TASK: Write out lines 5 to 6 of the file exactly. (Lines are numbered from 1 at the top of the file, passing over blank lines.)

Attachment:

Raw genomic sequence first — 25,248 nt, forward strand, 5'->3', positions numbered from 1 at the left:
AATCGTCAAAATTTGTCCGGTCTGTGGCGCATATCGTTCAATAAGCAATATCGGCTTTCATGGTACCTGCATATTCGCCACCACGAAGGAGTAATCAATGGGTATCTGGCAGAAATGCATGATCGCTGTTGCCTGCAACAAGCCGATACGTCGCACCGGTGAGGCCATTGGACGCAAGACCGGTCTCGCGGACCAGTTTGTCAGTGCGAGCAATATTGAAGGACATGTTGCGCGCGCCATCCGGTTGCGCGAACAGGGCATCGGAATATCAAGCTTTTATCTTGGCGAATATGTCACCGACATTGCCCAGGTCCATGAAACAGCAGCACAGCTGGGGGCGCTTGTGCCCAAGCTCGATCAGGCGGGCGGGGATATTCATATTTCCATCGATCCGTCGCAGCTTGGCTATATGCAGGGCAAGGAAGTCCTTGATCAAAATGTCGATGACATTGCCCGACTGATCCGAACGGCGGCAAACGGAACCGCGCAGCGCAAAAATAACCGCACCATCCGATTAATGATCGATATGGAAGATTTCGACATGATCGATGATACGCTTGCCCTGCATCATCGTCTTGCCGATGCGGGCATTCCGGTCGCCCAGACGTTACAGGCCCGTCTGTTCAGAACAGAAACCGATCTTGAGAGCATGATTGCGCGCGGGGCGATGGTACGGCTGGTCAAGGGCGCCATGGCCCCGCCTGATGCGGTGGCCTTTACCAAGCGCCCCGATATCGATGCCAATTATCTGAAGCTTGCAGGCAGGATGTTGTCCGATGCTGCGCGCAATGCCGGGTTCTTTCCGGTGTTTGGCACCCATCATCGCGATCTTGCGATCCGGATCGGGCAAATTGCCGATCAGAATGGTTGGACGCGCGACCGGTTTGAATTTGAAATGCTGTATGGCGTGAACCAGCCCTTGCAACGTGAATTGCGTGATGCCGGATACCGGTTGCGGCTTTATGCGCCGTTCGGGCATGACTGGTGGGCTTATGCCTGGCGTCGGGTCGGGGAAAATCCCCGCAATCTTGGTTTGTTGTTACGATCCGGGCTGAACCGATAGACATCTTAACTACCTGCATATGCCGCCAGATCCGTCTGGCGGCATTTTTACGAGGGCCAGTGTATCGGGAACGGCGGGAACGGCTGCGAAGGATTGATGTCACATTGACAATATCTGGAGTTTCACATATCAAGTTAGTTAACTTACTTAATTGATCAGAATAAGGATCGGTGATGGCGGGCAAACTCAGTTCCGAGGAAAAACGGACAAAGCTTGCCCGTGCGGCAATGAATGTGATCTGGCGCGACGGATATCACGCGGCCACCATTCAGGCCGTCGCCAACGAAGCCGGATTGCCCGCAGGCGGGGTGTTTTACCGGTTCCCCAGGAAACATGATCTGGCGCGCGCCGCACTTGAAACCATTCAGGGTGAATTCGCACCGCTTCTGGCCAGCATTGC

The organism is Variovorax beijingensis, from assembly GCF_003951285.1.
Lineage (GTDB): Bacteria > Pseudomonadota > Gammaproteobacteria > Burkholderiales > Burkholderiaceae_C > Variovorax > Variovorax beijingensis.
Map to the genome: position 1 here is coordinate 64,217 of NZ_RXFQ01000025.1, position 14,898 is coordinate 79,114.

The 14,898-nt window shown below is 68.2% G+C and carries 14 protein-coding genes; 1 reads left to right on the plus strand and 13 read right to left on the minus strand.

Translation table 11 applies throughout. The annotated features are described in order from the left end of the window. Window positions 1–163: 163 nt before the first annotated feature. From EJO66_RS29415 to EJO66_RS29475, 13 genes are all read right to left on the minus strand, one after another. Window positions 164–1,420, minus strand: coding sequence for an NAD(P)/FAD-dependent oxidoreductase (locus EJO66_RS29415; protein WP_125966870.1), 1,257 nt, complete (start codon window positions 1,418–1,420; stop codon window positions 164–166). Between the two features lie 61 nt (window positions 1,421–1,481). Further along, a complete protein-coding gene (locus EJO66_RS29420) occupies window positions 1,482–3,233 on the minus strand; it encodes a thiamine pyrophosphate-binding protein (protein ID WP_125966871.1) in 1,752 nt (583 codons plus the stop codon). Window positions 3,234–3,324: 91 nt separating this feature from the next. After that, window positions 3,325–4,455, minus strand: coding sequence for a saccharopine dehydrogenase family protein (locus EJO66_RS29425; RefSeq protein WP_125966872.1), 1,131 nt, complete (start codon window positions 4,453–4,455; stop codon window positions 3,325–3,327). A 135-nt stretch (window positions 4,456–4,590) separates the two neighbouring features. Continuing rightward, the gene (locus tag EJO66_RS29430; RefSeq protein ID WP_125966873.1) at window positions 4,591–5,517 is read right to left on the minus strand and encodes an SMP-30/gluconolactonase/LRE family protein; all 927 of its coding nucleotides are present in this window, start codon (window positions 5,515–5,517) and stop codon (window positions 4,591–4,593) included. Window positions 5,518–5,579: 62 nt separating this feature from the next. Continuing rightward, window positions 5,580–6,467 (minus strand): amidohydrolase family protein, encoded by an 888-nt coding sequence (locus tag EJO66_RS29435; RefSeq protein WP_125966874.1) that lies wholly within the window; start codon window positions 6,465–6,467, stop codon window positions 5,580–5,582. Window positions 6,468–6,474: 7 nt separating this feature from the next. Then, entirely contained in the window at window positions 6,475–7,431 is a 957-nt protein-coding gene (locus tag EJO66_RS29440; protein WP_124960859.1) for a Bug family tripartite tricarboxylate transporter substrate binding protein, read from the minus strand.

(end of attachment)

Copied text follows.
Map to the genome: position 1 here is coordinate 64,217 of NZ_RXFQ01000025.1, position 14,898 is coordinate 79,114.

The 14,898-nt window shown below is 68.2% G+C and carries 14 protein-coding genes; 1 reads left to right on the plus strand and 13 read right to left on the minus strand.